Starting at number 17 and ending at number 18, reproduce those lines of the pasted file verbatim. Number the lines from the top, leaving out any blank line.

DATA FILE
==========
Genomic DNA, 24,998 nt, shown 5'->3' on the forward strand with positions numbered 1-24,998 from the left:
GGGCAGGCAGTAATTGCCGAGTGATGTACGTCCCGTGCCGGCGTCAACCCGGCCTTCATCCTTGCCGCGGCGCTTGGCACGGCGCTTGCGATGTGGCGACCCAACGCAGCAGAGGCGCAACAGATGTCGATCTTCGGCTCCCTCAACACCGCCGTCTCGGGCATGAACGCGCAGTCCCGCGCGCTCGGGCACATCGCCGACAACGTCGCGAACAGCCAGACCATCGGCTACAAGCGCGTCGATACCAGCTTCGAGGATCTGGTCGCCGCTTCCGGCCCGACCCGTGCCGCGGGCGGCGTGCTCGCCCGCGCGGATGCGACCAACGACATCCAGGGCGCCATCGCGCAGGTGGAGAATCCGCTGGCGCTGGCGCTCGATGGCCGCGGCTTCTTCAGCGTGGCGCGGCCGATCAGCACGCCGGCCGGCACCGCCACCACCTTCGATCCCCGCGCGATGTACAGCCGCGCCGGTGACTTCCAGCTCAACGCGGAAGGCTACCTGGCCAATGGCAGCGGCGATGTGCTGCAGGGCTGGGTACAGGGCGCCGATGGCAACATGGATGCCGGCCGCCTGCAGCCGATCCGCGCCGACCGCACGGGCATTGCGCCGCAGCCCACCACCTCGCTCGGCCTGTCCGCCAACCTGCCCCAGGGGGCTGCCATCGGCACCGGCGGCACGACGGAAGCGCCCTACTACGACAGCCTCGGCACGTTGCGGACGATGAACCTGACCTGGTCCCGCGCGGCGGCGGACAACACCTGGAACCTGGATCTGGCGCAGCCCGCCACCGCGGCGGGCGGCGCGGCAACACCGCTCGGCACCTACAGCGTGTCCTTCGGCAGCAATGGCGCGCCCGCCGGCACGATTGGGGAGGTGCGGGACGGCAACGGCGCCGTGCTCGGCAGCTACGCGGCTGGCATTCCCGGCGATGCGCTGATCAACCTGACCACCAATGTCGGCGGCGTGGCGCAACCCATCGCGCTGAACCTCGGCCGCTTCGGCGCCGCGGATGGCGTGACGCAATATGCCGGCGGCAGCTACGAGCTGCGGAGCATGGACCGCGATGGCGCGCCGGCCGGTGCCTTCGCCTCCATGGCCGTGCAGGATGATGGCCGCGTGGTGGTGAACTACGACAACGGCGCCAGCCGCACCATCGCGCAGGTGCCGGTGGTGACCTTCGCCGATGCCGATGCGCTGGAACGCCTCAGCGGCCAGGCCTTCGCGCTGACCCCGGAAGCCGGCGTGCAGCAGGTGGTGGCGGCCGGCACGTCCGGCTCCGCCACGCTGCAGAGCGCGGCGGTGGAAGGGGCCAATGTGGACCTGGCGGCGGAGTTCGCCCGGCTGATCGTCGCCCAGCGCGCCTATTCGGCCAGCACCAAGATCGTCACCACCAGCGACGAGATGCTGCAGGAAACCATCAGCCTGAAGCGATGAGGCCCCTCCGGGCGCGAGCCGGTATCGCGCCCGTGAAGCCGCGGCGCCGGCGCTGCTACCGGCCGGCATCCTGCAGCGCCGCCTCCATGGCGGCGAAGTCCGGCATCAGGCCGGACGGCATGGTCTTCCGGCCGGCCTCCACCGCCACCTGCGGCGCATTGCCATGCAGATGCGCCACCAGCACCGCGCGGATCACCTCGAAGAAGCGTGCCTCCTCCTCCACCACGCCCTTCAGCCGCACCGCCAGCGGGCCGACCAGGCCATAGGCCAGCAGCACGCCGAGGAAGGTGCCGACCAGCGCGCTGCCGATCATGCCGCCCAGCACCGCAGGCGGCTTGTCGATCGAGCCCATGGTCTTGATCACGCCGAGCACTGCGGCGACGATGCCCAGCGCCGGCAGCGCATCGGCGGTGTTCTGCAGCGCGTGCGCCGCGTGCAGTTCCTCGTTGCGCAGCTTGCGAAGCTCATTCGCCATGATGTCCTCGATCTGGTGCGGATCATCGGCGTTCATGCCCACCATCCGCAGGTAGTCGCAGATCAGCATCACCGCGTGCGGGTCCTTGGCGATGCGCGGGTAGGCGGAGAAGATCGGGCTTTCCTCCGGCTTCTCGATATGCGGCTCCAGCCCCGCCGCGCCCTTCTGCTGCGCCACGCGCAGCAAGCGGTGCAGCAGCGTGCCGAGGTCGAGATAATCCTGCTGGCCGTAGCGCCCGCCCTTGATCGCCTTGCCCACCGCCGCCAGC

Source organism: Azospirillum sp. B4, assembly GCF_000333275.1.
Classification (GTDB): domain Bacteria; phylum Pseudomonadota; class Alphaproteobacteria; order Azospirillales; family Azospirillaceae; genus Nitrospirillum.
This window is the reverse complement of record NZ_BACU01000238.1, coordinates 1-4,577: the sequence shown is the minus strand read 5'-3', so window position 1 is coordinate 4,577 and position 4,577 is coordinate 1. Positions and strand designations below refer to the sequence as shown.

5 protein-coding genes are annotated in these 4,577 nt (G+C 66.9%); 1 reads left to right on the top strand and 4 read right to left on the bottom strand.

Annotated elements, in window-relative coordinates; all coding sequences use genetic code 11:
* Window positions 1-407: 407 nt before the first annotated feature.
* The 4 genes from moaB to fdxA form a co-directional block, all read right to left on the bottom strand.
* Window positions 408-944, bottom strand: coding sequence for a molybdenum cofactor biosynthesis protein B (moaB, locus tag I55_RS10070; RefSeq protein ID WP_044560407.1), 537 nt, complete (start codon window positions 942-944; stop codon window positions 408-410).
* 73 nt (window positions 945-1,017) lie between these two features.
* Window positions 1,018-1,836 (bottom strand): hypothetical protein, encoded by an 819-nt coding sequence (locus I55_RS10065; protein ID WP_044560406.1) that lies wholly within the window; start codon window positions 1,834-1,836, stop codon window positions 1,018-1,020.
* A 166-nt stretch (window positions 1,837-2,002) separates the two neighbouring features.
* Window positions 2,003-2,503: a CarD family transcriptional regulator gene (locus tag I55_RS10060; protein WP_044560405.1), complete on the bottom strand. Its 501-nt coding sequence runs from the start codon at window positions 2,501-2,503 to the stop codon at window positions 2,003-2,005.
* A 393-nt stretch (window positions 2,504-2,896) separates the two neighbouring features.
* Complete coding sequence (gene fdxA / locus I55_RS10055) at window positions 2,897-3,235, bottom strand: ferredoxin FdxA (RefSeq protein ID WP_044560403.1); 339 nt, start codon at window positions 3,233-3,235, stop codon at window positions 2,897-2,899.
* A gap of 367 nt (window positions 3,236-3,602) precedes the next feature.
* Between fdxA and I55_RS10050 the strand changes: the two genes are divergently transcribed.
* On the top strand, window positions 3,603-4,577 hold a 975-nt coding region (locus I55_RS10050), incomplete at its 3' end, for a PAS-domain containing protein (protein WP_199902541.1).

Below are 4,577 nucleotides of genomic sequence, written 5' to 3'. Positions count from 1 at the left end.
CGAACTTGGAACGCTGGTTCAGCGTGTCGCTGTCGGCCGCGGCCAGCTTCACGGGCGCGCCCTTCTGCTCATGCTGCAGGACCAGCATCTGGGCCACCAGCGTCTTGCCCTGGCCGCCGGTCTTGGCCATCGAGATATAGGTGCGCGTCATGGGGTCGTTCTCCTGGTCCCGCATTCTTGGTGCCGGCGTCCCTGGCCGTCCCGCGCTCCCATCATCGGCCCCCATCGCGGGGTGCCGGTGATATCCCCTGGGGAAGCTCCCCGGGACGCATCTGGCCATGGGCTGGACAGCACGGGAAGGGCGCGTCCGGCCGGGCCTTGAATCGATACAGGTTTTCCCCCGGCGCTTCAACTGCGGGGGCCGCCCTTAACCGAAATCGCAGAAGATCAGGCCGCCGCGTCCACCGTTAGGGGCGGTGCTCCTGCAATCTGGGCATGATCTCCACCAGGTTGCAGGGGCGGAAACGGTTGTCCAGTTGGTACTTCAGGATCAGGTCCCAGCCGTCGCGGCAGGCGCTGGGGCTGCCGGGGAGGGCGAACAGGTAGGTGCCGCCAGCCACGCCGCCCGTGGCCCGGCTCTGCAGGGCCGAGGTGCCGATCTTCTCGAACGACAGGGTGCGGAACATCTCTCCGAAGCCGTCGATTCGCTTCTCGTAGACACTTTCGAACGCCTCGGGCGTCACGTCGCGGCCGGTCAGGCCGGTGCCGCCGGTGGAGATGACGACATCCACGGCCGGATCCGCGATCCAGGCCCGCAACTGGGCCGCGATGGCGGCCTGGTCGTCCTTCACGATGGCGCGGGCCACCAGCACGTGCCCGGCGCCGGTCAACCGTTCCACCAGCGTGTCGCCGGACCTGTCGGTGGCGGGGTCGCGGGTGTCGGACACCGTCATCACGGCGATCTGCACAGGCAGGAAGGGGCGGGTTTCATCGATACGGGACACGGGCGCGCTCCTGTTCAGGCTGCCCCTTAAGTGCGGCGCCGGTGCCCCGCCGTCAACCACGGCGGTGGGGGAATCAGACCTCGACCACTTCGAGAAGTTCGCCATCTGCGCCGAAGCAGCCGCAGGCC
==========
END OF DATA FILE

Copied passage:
* A gap of 367 nt (window positions 3,236-3,602) precedes the next feature.
* Between fdxA and I55_RS10050 the strand changes: the two genes are divergently transcribed.